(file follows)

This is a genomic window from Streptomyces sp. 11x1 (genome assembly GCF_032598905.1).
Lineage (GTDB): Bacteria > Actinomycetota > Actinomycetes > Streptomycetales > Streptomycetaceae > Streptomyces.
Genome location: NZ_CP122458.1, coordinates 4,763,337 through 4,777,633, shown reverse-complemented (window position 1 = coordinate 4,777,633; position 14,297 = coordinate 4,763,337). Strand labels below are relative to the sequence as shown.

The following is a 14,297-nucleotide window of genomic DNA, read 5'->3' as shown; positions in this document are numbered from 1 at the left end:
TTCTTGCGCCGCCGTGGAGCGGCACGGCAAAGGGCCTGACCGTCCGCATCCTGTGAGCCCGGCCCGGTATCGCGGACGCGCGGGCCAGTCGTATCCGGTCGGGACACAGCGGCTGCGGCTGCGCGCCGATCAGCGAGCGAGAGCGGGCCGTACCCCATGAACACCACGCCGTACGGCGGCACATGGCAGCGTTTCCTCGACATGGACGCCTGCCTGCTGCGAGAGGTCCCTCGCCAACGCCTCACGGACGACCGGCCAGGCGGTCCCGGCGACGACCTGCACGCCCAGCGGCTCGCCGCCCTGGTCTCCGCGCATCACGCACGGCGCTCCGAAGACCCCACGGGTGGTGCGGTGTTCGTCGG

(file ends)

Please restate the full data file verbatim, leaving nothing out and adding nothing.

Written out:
This is a genomic window from Streptomyces sp. 11x1 (genome assembly GCF_032598905.1).
Lineage (GTDB): Bacteria > Actinomycetota > Actinomycetes > Streptomycetales > Streptomycetaceae > Streptomyces.
Genome location: NZ_CP122458.1, coordinates 4,763,337 through 4,777,633, shown reverse-complemented (window position 1 = coordinate 4,777,633; position 14,297 = coordinate 4,763,337). Strand labels below are relative to the sequence as shown.

The following is a 14,297-nucleotide window of genomic DNA, read 5'->3' as shown; positions in this document are numbered from 1 at the left end:
TTCTTGCGCCGCCGTGGAGCGGCACGGCAAAGGGCCTGACCGTCCGCATCCTGTGAGCCCGGCCCGGTATCGCGGACGCGCGGGCCAGTCGTATCCGGTCGGGACACAGCGGCTGCGGCTGCGCGCCGATCAGCGAGCGAGAGCGGGCCGTACCCCATGAACACCACGCCGTACGGCGGCACATGGCAGCGTTTCCTCGACATGGACGCCTGCCTGCTGCGAGAGGTCCCTCGCCAACGCCTCACGGACGACCGGCCAGGCGGTCCCGGCGACGACCTGCACGCCCAGCGGCTCGCCGCCCTGGTCTCCGCGCATCACGCACGGCGCTCCGAAGACCCCACGGGTGGTGCGGTGTTCGTCGG